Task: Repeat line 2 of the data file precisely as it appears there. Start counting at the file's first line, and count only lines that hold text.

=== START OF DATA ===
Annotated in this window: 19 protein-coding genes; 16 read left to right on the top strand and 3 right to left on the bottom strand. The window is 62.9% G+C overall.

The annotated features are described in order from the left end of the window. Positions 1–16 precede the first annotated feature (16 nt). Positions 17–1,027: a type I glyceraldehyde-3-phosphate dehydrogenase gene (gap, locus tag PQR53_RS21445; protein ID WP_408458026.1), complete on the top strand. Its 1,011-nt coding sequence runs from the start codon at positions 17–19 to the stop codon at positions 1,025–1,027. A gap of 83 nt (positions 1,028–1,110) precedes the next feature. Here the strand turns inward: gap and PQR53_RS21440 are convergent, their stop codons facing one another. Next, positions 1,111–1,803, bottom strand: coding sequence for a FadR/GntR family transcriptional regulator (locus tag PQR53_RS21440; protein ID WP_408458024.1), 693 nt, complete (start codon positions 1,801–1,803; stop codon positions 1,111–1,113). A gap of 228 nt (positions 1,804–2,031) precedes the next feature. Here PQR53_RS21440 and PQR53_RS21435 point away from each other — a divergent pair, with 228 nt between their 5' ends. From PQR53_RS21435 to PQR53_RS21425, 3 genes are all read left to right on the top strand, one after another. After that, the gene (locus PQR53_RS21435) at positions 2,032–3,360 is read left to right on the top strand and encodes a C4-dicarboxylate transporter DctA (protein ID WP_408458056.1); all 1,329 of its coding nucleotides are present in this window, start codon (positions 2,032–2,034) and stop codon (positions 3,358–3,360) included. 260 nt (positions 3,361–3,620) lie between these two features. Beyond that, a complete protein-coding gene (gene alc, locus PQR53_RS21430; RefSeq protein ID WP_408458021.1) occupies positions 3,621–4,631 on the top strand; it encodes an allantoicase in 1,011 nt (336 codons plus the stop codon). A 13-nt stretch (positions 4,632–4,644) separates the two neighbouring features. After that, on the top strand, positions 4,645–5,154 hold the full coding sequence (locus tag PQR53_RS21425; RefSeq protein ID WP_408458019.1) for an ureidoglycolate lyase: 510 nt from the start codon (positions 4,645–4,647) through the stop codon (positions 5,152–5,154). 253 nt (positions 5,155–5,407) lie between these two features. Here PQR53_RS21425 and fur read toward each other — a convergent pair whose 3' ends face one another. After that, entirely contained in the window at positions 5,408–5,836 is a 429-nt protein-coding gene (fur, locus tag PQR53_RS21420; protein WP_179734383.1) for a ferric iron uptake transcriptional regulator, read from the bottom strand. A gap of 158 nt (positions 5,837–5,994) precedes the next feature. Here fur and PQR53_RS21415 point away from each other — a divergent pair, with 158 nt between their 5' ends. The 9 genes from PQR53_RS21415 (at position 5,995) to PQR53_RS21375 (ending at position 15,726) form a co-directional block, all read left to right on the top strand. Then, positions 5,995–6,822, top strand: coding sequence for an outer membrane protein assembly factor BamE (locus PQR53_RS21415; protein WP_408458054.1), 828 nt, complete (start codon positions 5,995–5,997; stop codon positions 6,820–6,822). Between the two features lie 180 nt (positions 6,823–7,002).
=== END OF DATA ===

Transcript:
The annotated features are described in order from the left end of the window. Positions 1–16 precede the first annotated feature (16 nt). Positions 17–1,027: a type I glyceraldehyde-3-phosphate dehydrogenase gene (gap, locus tag PQR53_RS21445; protein ID WP_408458026.1), complete on the top strand. Its 1,011-nt coding sequence runs from the start codon at positions 17–19 to the stop codon at positions 1,025–1,027. A gap of 83 nt (positions 1,028–1,110) precedes the next feature. Here the strand turns inward: gap and PQR53_RS21440 are convergent, their stop codons facing one another. Next, positions 1,111–1,803, bottom strand: coding sequence for a FadR/GntR family transcriptional regulator (locus tag PQR53_RS21440; protein ID WP_408458024.1), 693 nt, complete (start codon positions 1,801–1,803; stop codon positions 1,111–1,113). A gap of 228 nt (positions 1,804–2,031) precedes the next feature. Here PQR53_RS21440 and PQR53_RS21435 point away from each other — a divergent pair, with 228 nt between their 5' ends. From PQR53_RS21435 to PQR53_RS21425, 3 genes are all read left to right on the top strand, one after another. After that, the gene (locus PQR53_RS21435) at positions 2,032–3,360 is read left to right on the top strand and encodes a C4-dicarboxylate transporter DctA (protein ID WP_408458056.1); all 1,329 of its coding nucleotides are present in this window, start codon (positions 2,032–2,034) and stop codon (positions 3,358–3,360) included. 260 nt (positions 3,361–3,620) lie between these two features. Beyond that, a complete protein-coding gene (gene alc, locus PQR53_RS21430; RefSeq protein ID WP_408458021.1) occupies positions 3,621–4,631 on the top strand; it encodes an allantoicase in 1,011 nt (336 codons plus the stop codon). A 13-nt stretch (positions 4,632–4,644) separates the two neighbouring features. After that, on the top strand, positions 4,645–5,154 hold the full coding sequence (locus tag PQR53_RS21425; RefSeq protein ID WP_408458019.1) for an ureidoglycolate lyase: 510 nt from the start codon (positions 4,645–4,647) through the stop codon (positions 5,152–5,154). 253 nt (positions 5,155–5,407) lie between these two features. Here PQR53_RS21425 and fur read toward each other — a convergent pair whose 3' ends face one another. After that, entirely contained in the window at positions 5,408–5,836 is a 429-nt protein-coding gene (fur, locus tag PQR53_RS21420; protein WP_179734383.1) for a ferric iron uptake transcriptional regulator, read from the bottom strand. A gap of 158 nt (positions 5,837–5,994) precedes the next feature. Here fur and PQR53_RS21415 point away from each other — a divergent pair, with 158 nt between their 5' ends. The 9 genes from PQR53_RS21415 (at position 5,995) to PQR53_RS21375 (ending at position 15,726) form a co-directional block, all read left to right on the top strand. Then, positions 5,995–6,822, top strand: coding sequence for an outer membrane protein assembly factor BamE (locus PQR53_RS21415; protein WP_408458054.1), 828 nt, complete (start codon positions 5,995–5,997; stop codon positions 6,820–6,822). Between the two features lie 180 nt (positions 6,823–7,002).